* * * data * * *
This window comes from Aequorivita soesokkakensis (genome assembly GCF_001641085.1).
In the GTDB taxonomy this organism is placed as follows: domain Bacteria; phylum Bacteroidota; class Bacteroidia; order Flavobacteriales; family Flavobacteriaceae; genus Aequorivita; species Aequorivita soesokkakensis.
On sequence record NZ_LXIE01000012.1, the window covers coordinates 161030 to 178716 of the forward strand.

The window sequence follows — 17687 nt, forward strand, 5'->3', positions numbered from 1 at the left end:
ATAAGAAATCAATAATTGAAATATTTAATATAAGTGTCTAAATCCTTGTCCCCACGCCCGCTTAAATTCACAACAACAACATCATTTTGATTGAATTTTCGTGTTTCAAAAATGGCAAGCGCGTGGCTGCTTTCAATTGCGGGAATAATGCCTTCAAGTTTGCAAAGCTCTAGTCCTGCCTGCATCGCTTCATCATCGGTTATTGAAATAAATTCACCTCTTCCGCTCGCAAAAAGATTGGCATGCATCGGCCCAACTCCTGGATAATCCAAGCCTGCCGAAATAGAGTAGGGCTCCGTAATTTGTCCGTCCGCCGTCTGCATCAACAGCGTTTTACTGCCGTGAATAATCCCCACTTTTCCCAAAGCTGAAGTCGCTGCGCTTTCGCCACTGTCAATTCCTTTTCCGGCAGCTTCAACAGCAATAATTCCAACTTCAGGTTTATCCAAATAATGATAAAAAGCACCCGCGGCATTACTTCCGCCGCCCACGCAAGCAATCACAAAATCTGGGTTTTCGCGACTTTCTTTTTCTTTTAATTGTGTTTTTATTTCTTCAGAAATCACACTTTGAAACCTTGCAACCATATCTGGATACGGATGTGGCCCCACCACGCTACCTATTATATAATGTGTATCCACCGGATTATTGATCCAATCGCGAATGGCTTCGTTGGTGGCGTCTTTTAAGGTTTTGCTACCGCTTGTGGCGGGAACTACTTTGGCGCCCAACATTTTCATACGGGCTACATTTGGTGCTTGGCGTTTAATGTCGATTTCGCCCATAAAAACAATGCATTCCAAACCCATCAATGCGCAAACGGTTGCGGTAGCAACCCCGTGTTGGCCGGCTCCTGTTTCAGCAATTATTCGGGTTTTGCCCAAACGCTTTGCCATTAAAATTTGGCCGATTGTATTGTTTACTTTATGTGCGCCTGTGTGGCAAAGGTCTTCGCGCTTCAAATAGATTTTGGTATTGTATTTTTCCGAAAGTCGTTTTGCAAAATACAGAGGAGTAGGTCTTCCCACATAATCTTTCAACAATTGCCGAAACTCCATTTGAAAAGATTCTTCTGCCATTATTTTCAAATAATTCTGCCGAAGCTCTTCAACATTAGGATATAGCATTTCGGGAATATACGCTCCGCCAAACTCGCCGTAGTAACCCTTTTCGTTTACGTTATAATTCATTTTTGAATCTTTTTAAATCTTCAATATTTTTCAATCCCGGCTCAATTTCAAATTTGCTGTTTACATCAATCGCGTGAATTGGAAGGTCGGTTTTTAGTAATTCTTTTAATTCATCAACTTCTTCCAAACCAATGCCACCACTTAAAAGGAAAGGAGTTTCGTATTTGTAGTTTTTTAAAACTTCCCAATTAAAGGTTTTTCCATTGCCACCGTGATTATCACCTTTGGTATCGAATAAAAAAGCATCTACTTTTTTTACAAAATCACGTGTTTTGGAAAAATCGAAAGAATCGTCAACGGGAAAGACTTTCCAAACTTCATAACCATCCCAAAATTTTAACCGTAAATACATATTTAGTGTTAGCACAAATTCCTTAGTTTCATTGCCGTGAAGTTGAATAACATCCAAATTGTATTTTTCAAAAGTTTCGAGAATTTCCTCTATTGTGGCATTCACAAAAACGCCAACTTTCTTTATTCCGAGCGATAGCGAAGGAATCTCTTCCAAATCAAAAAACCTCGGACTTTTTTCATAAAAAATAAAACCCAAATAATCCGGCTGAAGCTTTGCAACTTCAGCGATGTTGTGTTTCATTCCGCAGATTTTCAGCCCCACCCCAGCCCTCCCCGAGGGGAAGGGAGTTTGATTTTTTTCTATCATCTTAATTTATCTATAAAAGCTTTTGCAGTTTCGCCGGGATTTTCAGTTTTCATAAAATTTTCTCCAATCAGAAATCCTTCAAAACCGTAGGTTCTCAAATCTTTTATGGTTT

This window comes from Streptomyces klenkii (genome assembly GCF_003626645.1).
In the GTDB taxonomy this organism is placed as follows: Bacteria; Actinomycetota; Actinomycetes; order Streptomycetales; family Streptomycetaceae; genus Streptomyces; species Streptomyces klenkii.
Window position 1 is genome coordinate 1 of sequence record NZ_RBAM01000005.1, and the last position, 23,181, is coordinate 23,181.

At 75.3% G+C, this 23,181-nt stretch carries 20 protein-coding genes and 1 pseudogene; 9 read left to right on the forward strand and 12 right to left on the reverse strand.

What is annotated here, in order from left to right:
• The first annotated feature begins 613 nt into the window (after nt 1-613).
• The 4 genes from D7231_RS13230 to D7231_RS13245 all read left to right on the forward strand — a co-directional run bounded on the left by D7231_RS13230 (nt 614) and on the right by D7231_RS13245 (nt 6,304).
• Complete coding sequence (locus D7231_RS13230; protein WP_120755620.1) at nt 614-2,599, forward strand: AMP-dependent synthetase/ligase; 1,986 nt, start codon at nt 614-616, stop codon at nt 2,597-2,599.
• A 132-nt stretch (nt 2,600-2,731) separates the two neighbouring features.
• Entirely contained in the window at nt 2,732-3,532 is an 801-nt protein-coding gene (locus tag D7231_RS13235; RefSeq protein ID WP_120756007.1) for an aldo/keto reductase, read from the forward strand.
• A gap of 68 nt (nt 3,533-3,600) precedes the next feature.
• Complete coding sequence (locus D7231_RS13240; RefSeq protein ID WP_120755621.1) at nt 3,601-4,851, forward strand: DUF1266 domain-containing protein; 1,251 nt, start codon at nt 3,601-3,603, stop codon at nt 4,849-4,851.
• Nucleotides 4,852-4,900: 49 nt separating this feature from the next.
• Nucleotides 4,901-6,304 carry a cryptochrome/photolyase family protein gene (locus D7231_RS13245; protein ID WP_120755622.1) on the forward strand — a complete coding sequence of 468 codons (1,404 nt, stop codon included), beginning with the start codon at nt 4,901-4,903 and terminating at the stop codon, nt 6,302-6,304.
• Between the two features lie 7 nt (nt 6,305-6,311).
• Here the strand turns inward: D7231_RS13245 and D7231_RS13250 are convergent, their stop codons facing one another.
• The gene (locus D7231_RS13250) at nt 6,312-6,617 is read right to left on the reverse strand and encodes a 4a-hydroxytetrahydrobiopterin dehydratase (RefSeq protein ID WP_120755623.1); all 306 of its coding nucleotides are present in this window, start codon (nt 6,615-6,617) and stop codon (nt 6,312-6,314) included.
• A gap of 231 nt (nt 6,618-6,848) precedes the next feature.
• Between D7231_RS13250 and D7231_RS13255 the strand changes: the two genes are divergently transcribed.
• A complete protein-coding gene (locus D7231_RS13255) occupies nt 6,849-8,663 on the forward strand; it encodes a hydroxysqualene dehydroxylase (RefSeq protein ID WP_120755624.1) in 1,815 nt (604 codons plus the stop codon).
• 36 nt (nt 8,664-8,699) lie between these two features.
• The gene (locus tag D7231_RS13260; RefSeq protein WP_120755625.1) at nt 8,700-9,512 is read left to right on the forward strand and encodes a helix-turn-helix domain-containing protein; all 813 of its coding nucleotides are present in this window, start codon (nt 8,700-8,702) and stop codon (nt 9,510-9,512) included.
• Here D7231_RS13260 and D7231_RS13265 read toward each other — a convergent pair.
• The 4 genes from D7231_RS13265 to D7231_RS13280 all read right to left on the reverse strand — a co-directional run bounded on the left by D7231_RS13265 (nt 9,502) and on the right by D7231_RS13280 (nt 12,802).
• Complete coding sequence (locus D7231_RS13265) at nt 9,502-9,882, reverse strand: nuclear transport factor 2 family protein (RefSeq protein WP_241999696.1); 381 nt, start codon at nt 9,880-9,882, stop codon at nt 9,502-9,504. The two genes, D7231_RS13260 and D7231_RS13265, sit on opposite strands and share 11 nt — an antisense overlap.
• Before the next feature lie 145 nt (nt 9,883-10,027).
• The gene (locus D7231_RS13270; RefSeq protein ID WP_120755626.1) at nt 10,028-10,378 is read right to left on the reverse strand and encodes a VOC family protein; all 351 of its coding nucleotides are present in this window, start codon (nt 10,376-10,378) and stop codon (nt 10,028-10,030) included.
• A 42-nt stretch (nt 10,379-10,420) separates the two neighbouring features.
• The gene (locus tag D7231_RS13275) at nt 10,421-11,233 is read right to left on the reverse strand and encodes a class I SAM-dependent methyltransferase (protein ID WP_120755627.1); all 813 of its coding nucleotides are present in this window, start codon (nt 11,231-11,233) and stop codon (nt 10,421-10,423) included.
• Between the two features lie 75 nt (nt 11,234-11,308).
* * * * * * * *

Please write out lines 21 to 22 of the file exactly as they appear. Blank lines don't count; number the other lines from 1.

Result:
• Here the strand turns inward: D7231_RS13245 and D7231_RS13250 are convergent, their stop codons facing one another.
• The gene (locus D7231_RS13250) at nt 6,312-6,617 is read right to left on the reverse strand and encodes a 4a-hydroxytetrahydrobiopterin dehydratase (RefSeq protein ID WP_120755623.1); all 306 of its coding nucleotides are present in this window, start codon (nt 6,615-6,617) and stop codon (nt 6,312-6,314) included.